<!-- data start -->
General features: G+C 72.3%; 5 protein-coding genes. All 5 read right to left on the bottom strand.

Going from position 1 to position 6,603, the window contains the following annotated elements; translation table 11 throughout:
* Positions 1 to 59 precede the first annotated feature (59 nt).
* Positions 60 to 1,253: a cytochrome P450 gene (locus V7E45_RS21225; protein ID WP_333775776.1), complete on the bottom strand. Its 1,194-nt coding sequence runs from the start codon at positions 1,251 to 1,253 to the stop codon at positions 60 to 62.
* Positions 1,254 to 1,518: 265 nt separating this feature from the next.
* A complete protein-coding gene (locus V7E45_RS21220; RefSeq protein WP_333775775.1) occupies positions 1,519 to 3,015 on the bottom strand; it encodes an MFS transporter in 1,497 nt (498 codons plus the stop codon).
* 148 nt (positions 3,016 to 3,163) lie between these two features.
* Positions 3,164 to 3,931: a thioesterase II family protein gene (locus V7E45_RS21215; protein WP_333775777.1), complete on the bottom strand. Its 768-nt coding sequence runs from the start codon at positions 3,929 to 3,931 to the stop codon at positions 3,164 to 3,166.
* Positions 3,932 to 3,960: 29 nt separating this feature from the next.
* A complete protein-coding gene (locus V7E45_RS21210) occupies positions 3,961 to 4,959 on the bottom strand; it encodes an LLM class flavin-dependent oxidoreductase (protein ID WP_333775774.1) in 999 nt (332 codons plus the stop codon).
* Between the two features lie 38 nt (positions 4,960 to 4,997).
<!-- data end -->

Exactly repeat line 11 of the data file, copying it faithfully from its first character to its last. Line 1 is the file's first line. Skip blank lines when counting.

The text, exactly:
* Between the two features lie 38 nt (positions 4,960 to 4,997).